Wreaths of poppies during Remembrance Sunday at the Cenotaph in 2011 (Picture: MoD).
Details have been released about how the nation will pay tribute to the centenary of the end of the First World War.
'Battle's Over', a series of hundreds of local events to mark 100 years since the Armistice, will take place on November 11.
The tribute takes its name from a tune traditionally played by the pipers of Scottish regiments at the end of a battle called 'When The Battle's Over'.
Pipers will play, beacons will be lit and church bells will ring in all corners of the UK and around the world as communities pay tribute to the First World War fallen.
More than 1,300 pipers will play the tune at 6 am on the day, from village greens and in high streets, to a lone piper in front of the Tomb Of The Unknown Warrior at Westminster Abbey in London.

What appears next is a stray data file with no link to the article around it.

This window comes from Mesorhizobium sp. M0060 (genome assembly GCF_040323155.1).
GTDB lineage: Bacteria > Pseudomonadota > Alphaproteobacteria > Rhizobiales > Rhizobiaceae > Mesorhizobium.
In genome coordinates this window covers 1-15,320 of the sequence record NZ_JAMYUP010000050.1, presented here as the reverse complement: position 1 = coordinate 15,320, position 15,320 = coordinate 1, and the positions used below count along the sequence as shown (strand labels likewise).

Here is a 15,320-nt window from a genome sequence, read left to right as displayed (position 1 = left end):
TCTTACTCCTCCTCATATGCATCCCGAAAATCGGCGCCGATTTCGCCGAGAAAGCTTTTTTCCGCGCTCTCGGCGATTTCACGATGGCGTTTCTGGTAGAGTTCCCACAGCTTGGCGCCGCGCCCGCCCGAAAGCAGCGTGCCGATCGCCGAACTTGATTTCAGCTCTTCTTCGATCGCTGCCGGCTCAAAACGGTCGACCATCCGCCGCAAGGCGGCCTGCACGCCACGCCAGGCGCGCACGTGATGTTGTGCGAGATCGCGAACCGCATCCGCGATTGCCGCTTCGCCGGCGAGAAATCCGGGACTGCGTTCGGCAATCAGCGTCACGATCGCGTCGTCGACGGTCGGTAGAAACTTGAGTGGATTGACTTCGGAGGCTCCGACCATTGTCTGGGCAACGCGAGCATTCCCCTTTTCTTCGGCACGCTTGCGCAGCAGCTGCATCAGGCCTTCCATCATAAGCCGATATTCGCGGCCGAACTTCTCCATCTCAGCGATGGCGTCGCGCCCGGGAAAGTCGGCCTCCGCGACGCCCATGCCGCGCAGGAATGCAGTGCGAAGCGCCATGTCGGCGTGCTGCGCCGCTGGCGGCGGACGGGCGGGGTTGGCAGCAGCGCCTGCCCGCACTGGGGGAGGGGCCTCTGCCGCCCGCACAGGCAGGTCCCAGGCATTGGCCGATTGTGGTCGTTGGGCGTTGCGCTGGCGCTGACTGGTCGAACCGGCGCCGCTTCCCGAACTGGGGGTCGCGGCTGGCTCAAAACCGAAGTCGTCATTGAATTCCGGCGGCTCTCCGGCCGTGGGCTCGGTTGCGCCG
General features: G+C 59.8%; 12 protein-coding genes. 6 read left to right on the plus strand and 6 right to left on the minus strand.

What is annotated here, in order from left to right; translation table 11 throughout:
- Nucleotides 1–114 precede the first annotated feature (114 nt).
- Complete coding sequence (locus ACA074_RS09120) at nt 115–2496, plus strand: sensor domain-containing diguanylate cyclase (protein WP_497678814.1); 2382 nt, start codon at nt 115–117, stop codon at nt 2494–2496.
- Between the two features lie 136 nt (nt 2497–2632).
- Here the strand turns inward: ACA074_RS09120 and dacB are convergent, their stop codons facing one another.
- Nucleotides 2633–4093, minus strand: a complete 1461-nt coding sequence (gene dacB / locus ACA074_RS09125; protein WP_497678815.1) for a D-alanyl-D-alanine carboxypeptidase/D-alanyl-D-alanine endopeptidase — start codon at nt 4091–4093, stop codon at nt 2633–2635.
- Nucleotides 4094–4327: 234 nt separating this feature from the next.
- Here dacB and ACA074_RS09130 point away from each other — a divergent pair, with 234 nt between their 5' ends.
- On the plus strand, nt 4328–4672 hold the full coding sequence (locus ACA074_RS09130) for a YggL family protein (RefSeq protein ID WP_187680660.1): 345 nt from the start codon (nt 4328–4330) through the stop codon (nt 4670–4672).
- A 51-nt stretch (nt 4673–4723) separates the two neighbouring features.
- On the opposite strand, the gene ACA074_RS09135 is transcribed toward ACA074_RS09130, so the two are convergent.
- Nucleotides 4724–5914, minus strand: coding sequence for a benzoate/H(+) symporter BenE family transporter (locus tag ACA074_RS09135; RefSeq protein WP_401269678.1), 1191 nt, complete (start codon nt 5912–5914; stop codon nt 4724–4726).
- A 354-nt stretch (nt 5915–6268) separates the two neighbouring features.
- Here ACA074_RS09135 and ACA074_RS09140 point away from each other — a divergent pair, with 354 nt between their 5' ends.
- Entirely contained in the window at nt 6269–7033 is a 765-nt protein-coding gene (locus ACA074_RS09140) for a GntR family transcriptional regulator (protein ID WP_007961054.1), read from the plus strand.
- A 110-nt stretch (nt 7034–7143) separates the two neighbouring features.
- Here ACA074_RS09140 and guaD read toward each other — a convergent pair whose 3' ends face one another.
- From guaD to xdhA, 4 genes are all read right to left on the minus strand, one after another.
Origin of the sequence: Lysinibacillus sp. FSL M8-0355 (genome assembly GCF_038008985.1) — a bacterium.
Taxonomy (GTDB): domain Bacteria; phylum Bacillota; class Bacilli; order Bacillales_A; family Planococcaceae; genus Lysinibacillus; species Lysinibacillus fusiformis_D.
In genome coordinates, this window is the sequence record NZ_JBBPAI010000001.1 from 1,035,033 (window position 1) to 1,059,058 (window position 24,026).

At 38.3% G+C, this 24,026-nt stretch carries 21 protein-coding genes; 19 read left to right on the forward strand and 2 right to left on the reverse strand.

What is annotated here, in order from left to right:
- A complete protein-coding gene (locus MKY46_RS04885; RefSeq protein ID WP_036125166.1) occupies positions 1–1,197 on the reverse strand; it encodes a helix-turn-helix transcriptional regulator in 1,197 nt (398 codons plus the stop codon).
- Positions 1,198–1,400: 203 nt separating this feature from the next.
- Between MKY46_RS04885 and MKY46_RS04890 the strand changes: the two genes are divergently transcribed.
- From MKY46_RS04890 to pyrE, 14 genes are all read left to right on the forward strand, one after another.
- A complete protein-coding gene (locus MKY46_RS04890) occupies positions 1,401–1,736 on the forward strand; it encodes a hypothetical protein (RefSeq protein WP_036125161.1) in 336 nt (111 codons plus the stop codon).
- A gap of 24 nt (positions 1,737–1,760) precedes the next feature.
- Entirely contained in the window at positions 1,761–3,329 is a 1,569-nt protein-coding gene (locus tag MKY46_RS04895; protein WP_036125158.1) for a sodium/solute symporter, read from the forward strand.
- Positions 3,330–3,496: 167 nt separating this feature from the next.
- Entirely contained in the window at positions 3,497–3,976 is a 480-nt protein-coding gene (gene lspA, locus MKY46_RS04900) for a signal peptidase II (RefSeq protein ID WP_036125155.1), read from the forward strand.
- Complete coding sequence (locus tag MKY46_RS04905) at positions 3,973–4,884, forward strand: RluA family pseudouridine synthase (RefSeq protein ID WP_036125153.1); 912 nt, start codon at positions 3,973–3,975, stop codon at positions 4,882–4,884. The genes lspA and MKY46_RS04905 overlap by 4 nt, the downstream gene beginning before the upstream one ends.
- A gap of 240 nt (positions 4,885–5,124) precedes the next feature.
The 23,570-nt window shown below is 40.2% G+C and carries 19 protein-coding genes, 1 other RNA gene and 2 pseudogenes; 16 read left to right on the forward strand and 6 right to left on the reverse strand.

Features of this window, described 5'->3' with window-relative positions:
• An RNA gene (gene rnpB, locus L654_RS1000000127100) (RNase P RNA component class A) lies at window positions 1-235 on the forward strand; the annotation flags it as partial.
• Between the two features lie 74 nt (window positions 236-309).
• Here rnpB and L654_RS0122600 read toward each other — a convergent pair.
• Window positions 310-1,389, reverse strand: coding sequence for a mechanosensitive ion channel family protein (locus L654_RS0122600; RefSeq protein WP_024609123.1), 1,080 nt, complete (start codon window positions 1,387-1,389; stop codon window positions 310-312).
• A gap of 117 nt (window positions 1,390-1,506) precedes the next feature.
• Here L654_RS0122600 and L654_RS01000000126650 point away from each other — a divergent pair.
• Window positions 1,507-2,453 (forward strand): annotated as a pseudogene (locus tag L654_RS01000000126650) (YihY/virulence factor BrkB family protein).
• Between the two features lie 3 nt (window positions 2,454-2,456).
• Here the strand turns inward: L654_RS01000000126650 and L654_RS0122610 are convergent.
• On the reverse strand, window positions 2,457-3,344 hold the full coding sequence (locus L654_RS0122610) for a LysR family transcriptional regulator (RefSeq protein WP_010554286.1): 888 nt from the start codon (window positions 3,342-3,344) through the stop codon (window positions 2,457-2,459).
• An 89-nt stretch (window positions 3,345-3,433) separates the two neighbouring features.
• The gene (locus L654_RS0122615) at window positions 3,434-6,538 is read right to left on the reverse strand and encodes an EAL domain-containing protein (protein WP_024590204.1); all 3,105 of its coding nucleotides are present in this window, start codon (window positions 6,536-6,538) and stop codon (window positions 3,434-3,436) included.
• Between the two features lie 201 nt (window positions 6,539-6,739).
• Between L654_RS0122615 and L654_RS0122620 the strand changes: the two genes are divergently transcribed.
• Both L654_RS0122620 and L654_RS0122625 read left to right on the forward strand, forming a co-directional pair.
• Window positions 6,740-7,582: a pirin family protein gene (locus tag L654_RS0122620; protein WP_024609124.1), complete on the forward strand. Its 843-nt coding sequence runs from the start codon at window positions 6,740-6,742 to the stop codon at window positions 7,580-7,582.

More than 1,000 buglers will play The Last Post at individual First World War beacon sites at 6.55pm, and the beacons will be lit at 7pm to signify the light that came out of the darkness of war.
More than 140 town criers will then undertake A Cry For Peace Around The World at 7.05pm, and more than 1,000 churches will ring their bells as a finale to the day.
The Battle's Over tribute has been organised by 67 year old Bruno Peek and has taken four years to plan.
He said: "I wanted to put together an international project that was led by the people of the world, not by governments or organisations but real community-based commemorations.
"So many soldiers that died came from local communities, small towns and parishes, not just in the UK but other countries around the world."
In Ypres in Belgium, where five battles were fought, four town criers will undertake the cry together in the market square in French, German, Dutch and English.
To see a guide of where events are happening on the day and how to get involved visit www.brunopeek.co.uk.